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NEWS ANALYSIS : Focus on Foes' Inexperience Aids Democrats

October 31, 1994|RONALD BROWNSTEIN | TIMES POLITICAL WRITER

HOUSTON — Only a few weeks ago, Republican George W. Bush appeared poised to take command of the Texas governor's race with a blistering attack against incumbent Ann Richards' record on crime, welfare, education and state spending.

But now, it is Bush, a 48-year-old businessman who has never held public office, who finds himself dodging flak. In biting TV ads and a grueling schedule of appearances, Richards appears to have regained the initiative with a lacerating counterattack that portrays the former President's son as unqualified, unethical and a failure in business who has floated through life on his father's name.

"What you have here is a Johnny-come-lately who has spent his whole life eating off a silver platter, and we are not going to let him lead our state," said Richards, an extravagantly silver-haired 61, at an enthusiastic rally here Saturday morning.

In the closely watched Massachusetts Senate race, there's been a similar reversal of roles. After months on the defensive, Democratic Sen. Edward M. Kennedy has used a volley of harsh negative advertisements to reopen a gaping lead over Mitt Romney, another first-time candidate whose youth and slim good looks seem to almost mock Kennedy's mottled and bloated visage.

Likewise in Florida, 64-year-old Democratic Gov. Lawton Chiles--who two weeks ago looked like a retirement waiting to happen--has fought back to at least a dead heat with an uncharacteristically personal counterattack against Jeb Bush, more than two decades Chiles' junior and another son of the former President.

This pivot between hunter and prey is apparent in more than half a dozen Senate and gubernatorial races where a Democratic incumbent faces a serious challenge.

Struggling against opponents who are either much younger, or are new to politics, veteran Democrats from Richards, Chiles and Kennedy to Govs. Mario M. Cuomo of New York and Zell Miller of Georgia and Sens. Dianne Feinstein of California and Jim Sasser of Tennessee have fought their way off the mat with remarkably similar strategies.

Partly they are emphasizing their experience and accomplishments; but mostly they are ferociously attempting to redefine their opponents as unknown and untested quantities with slippery ethics and hidden agendas.

In effect, these Democrats are trying to convert the principal asset of their opponents--their freshness--into a source of suspicion. "We're taking this outsider argument and turning it around," said George Shipley, a consultant to Richards.

That assessment remains premature and probably overly optimistic: Despite President Clinton's recent gains in the polls, the anti-Democratic currents coursing through parts of the nation may still sweep away several Democrats employing these tactics.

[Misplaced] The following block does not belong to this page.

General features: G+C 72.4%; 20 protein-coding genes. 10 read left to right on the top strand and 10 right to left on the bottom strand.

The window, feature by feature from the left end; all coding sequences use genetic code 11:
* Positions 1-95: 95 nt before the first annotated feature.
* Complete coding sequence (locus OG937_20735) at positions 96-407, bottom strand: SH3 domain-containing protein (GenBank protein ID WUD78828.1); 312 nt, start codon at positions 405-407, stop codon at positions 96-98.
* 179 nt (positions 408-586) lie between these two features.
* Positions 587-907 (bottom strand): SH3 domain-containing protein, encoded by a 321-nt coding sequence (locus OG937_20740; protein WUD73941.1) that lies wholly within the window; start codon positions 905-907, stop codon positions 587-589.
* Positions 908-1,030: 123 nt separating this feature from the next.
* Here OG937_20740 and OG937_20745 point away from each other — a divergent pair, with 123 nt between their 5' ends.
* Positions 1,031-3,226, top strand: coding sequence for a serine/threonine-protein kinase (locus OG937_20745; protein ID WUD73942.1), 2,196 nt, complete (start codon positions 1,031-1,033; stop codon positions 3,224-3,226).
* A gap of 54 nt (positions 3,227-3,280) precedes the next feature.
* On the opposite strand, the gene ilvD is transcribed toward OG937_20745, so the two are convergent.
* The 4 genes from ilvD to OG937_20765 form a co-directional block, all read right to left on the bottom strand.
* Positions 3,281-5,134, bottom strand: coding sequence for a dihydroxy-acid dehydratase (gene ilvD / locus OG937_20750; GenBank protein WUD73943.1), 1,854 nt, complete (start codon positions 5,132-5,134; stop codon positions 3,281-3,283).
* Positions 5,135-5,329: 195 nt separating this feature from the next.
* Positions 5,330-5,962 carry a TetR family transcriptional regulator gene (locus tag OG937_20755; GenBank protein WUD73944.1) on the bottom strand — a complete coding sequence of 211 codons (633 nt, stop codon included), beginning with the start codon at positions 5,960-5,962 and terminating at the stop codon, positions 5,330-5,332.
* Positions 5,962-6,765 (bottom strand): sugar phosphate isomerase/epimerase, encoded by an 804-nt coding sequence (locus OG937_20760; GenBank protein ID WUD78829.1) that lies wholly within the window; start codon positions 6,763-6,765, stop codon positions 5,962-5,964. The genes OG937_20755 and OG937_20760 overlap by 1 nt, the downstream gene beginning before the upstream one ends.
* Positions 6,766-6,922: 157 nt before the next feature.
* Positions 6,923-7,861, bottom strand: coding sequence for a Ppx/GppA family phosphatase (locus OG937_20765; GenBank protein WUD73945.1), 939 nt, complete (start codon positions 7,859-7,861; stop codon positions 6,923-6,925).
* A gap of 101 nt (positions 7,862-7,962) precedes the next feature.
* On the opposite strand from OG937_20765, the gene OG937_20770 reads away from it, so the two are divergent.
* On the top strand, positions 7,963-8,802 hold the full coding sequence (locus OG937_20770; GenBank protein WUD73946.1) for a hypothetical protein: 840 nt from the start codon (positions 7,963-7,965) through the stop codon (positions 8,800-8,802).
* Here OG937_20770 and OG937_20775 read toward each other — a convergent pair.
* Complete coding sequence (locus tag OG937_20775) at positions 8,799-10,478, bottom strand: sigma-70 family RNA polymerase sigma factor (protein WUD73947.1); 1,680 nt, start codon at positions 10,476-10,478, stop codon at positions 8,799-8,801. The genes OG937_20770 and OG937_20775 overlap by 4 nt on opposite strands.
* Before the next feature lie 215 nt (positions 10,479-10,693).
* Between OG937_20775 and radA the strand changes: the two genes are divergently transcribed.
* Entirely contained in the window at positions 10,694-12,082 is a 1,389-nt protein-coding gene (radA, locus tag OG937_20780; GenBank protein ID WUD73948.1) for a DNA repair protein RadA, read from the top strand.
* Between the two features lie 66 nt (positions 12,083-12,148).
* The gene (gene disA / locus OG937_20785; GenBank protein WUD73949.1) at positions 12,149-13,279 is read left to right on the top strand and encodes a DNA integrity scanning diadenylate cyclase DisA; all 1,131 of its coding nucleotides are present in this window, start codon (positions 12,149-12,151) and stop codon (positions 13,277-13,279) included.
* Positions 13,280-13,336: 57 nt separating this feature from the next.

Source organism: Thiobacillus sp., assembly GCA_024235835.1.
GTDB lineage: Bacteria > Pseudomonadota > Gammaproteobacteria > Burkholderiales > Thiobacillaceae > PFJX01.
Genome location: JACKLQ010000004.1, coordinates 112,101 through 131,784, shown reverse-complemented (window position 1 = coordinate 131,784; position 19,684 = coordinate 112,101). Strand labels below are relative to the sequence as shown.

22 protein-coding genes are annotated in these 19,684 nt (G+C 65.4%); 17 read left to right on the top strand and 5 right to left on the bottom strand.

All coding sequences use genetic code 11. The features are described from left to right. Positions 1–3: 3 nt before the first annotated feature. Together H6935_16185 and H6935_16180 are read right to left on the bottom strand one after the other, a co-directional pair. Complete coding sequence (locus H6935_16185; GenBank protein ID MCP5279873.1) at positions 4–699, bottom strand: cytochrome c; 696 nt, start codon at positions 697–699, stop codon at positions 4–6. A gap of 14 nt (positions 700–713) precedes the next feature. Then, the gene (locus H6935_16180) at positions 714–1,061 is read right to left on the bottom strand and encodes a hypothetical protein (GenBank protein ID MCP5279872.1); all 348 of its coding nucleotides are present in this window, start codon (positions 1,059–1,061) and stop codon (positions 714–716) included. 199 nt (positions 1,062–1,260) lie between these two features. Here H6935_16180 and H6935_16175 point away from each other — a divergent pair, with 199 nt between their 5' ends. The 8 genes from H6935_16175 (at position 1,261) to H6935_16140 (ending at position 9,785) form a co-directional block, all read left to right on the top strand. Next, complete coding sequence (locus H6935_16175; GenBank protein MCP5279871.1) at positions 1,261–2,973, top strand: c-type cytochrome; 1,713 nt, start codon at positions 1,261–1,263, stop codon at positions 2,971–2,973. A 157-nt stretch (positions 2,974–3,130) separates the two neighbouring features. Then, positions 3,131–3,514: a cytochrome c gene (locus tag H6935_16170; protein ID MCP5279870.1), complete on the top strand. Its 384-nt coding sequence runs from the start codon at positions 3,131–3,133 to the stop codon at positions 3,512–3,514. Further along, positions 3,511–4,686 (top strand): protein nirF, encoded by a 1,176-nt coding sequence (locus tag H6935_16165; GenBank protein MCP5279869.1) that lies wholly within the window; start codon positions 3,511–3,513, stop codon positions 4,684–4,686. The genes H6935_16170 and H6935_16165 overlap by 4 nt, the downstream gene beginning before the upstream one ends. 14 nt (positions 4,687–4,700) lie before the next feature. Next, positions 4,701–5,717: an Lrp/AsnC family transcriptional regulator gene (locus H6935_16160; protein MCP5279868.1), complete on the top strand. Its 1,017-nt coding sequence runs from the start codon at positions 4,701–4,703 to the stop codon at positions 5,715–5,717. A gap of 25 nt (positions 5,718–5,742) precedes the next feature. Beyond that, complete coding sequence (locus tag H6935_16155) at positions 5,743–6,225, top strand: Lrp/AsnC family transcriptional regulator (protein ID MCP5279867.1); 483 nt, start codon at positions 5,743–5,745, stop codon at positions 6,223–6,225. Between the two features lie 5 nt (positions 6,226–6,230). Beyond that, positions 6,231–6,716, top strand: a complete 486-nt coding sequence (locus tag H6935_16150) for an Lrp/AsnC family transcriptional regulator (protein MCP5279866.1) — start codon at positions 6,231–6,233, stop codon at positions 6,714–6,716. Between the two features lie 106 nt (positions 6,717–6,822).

But in the past two weeks, Kennedy has regained a substantial lead, and Feinstein, Cuomo and Miller have achieved more narrow advantages. Richards, Chiles, Sasser and Sen. Charles S. Robb of Virginia, who's in a similar position, however, are running no better than even; one public poll released Sunday shows Sen. Harris Wofford of Pennsylvania now trailing his much younger opponent, Rep. Rick Santorum, although Democrats insist that Wofford is still leading.

Even so, virtually across the board, the Democratic counterattacks appear to at least have slowed the momentum of their GOP challengers and changed the dynamic of these races from a referendum on the incumbent into a choice between two inevitably flawed politicians.

"We are moving from 'I hate this incumbent' to 'Who is this other guy?' " said GOP pollster Bill McInturff.

Of the six Republican challengers to Democratic governors still privately rated as the strongest prospects by GOP strategists, all but former Alabama Gov. Fob James Jr. are fresh faces.

Four come directly from the business world: Jeb Bush, a Florida real estate developer; George W. Bush, the managing partner of the Texas Rangers baseball team; Guy Millner, a temporary-services company owner who is challenging Zell Miller in Georgia, and Gary E. Johnson, a construction contractor and triathlete who is leading veteran Democratic Gov. Bruce King in New Mexico. A fifth, George Pataki, was a virtually unknown New York state legislator when the campaign began.

All except Millner are in their 40s and at least 13 years younger than their opponents; none except Pataki has ever held public office.

The same pattern holds true in the Senate. Of the six Democratic senators in the toughest races this year, all but New Mexico's Jeff Bingaman are battling candidates who contrast sharply in age and/or political experience.

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